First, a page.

How can we explain why the cases of Barcelona, Venice and Dubrovnik are so exemplary? According to the Top 100 City Destinations Ranking WTM published by Euromonitor International, Barcelona is only 23rd among the most visited cities by tourists, with 7.6 million tourists received in 2017, far from the world’s leading cities with audiences. For its part, Venice does not appear in 38th position and Dubrovnik does not even appear in the top 100…
How and why talk about overtourism, since metropolises have — theoretically — sufficient reception capacities to support such a growing flow of visitors? Why should tourism be a problem in only two of the world’s top 100 cities? This is all the more surprising since the notion of touristophobia was invented to describe the negative effects of too much pollution on fragile environments (Machu Picchu, Mont St-Michel, natural sites, etc.), which is clearly not the case in these large cities.
And as for Venice, only the greed of the municipal authorities explains why they have allowed an increasing number of increasingly large cruise ships to arrive, jeopardizing a fragile natural ecosystem in the lagoon. The problem was simple, and the solution was just as simple.
Arbitrations to be considered upstream
We must therefore set the record straight. To do this, we propose two definitions of two phenomena which, although related, are nevertheless distinct in their causes and, above all, in the solutions to be provided.
Touristophobia: aversion towards tourists, which manifests itself in acts of rejection — or even aggression — committed against them.
Tourismophobia: rejection of the tourism industry and its institutional partners (public administrations, municipalities, tourist offices, port and airport authorities) and commercial (OTAs, hotels, attractions, transporters) by residents of a territory, who feel — legitimately or not — deprived of their rights, benefits and peace.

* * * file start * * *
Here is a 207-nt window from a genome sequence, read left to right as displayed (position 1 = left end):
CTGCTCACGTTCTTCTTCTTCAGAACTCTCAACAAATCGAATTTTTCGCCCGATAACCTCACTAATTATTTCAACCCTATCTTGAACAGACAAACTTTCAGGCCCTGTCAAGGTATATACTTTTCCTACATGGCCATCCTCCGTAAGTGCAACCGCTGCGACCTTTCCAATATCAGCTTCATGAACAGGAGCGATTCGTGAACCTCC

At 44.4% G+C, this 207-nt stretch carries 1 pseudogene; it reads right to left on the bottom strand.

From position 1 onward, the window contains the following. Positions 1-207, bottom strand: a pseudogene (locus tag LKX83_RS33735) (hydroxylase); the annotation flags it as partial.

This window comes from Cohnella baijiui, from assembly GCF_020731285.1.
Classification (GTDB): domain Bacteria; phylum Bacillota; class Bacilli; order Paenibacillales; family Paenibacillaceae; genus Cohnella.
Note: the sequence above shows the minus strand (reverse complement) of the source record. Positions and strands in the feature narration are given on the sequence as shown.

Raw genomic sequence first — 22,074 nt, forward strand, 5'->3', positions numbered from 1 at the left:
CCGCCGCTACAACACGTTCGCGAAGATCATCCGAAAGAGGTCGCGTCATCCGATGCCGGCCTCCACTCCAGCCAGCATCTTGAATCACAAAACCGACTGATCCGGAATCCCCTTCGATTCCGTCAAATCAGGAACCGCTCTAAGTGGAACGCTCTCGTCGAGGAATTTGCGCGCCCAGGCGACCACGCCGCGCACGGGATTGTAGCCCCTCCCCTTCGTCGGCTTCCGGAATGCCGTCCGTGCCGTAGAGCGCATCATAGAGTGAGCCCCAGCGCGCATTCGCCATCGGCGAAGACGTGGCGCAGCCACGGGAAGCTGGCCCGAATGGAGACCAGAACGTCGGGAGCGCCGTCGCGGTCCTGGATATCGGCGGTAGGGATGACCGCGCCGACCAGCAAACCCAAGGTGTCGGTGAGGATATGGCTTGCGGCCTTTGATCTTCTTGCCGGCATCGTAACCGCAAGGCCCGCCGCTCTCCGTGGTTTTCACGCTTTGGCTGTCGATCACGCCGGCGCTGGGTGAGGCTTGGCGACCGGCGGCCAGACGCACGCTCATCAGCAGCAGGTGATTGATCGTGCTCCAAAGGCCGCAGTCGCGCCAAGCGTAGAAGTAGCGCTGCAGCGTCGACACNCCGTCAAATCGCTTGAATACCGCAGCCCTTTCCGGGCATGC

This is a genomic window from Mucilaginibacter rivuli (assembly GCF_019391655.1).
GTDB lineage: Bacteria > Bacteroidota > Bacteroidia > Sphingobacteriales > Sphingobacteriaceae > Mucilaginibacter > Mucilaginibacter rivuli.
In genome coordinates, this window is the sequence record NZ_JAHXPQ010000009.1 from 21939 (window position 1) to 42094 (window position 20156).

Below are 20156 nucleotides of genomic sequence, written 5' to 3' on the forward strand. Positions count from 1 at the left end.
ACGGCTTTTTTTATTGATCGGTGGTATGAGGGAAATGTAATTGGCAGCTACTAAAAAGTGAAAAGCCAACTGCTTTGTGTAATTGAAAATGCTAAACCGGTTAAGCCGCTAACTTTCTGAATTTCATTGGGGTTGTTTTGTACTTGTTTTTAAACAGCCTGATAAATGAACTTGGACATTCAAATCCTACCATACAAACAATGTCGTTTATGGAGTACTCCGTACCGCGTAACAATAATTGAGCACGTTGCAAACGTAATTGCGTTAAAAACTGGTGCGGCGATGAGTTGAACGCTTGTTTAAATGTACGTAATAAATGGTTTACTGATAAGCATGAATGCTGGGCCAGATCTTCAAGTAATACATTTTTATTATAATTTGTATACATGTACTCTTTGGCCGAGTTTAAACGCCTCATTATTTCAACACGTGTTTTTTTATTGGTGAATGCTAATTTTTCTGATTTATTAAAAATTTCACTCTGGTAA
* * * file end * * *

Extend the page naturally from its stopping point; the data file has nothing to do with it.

The first one must be strongly criticized. We cannot accept such a form of obscurantism that would seek to undermine this healthy willingness to discover the vast world. Any political project that aims to make visitors aware of the odious local choices of the past appears to be an easy — some would say populist — and dangerous response to a much more complex problem. This recalls the current political vision of the American President, who blames others for the difficulties experienced by his fellow citizens (those who think like him, especially).
The second one is worth thinking about. If our first reflex is to defend tourism and tourists at all costs, it is possible to see that some territorial decisions of the past have been taken to the advantage of some and sometimes to the detriment of others, particularly the inhabitants. Tourists do not appear by miracle (and by millions) in a destination without the active support of the tourism governance of that same destination. All this is the result of work spread over several decades. This is therefore a sustained, organized and constant desire on the part of local and regional authorities, which is often explained by the appetizing fruits of taxation and the economy. However, good public policy is based on the following precept: its benefits must be concentrated with a group that will benefit and recognize them, and the costs must be diffused, i.e. carried by a majority that will have little or no awareness of them.
Tourism development often meets this criterion for the tourism governance of a territory, but rarely for its inhabitants. On the contrary, residents sometimes inherit concentrated costs (i.e. daily irritants) and receive only diffusely the benefits received by their community (taxes, other income and jobs).
Certainly, the presence of tourists can be a source of irritants for locals. However, nighttime noise nuisances experienced by residents of tourist areas or housing issues (the most common illustrations) can easily be resolved through municipal planning and regulation. Success stories in this area are numerous all over the world, and are the rule, more than the exception.